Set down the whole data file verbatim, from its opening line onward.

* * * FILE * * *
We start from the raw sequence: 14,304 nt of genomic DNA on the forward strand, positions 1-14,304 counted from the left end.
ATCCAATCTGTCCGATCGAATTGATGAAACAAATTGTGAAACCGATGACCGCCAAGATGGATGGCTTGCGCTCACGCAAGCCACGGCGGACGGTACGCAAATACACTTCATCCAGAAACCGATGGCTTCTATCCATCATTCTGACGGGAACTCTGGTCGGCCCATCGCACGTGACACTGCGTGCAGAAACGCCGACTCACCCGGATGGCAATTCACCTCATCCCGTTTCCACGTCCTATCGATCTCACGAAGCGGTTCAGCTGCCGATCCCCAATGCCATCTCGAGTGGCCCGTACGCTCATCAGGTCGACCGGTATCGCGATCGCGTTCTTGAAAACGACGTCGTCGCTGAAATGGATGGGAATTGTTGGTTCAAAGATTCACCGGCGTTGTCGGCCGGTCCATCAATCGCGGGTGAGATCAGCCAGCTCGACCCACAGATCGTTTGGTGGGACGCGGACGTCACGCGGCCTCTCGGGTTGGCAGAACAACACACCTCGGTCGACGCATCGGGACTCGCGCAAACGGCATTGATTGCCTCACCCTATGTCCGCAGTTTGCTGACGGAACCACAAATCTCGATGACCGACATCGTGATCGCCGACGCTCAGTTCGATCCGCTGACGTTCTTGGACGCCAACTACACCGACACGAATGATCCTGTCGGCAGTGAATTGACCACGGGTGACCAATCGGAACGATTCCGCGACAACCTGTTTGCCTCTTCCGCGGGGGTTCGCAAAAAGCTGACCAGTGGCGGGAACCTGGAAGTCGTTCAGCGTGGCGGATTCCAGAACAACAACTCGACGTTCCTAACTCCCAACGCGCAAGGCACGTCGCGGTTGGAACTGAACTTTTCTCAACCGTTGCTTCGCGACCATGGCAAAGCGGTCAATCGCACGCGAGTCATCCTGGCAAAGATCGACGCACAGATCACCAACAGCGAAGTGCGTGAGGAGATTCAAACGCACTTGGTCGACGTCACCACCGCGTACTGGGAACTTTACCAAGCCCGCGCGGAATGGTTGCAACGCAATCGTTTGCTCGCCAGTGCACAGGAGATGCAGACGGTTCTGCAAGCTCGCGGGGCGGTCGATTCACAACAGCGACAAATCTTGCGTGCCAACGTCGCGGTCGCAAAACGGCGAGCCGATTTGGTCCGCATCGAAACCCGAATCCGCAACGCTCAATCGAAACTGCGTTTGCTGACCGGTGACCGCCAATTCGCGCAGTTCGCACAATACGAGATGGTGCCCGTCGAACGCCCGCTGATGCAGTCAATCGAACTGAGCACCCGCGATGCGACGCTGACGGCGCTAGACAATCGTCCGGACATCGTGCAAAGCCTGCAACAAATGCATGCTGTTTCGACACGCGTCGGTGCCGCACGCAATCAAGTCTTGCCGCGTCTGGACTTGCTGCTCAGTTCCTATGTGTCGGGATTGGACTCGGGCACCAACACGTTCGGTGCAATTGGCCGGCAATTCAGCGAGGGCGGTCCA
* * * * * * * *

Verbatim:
We start from the raw sequence: 14,304 nt of genomic DNA on the forward strand, positions 1-14,304 counted from the left end.
ATCCAATCTGTCCGATCGAATTGATGAAACAAATTGTGAAACCGATGACCGCCAAGATGGATGGCTTGCGCTCACGCAAGCCACGGCGGACGGTACGCAAATACACTTCATCCAGAAACCGATGGCTTCTATCCATCATTCTGACGGGAACTCTGGTCGGCCCATCGCACGTGACACTGCGTGCAGAAACGCCGACTCACCCGGATGGCAATTCACCTCATCCCGTTTCCACGTCCTATCGATCTCACGAAGCGGTTCAGCTGCCGATCCCCAATGCCATCTCGAGTGGCCCGTACGCTCATCAGGTCGACCGGTATCGCGATCGCGTTCTTGAAAACGACGTCGTCGCTGAAATGGATGGGAATTGTTGGTTCAAAGATTCACCGGCGTTGTCGGCCGGTCCATCAATCGCGGGTGAGATCAGCCAGCTCGACCCACAGATCGTTTGGTGGGACGCGGACGTCACGCGGCCTCTCGGGTTGGCAGAACAACACACCTCGGTCGACGCATCGGGACTCGCGCAAACGGCATTGATTGCCTCACCCTATGTCCGCAGTTTGCTGACGGAACCACAAATCTCGATGACCGACATCGTGATCGCCGACGCTCAGTTCGATCCGCTGACGTTCTTGGACGCCAACTACACCGACACGAATGATCCTGTCGGCAGTGAATTGACCACGGGTGACCAATCGGAACGATTCCGCGACAACCTGTTTGCCTCTTCCGCGGGGGTTCGCAAAAAGCTGACCAGTGGCGGGAACCTGGAAGTCGTTCAGCGTGGCGGATTCCAGAACAACAACTCGACGTTCCTAACTCCCAACGCGCAAGGCACGTCGCGGTTGGAACTGAACTTTTCTCAACCGTTGCTTCGCGACCATGGCAAAGCGGTCAATCGCACGCGAGTCATCCTGGCAAAGATCGACGCACAGATCACCAACAGCGAAGTGCGTGAGGAGATTCAAACGCACTTGGTCGACGTCACCACCGCGTACTGGGAACTTTACCAAGCCCGCGCGGAATGGTTGCAACGCAATCGTTTGCTCGCCAGTGCACAGGAGATGCAGACGGTTCTGCAAGCTCGCGGGGCGGTCGATTCACAACAGCGACAAATCTTGCGTGCCAACGTCGCGGTCGCAAAACGGCGAGCCGATTTGGTCCGCATCGAAACCCGAATCCGCAACGCTCAATCGAAACTGCGTTTGCTGACCGGTGACCGCCAATTCGCGCAGTTCGCACAATACGAGATGGTGCCCGTCGAACGCCCGCTGATGCAGTCAATCGAACTGAGCACCCGCGATGCGACGCTGACGGCGCTAGACAATCGTCCGGACATCGTGCAAAGCCTGCAACAAATGCATGCTGTTTCGACACGCGTCGGTGCCGCACGCAATCAAGTCTTGCCGCGTCTGGACTTGCTGCTCAGTTCCTATGTGTCGGGATTGGACTCGGGCACCAACACGTTCGGTGCAATTGGCCGGCAATTCAGCGAGGGCGGTCCA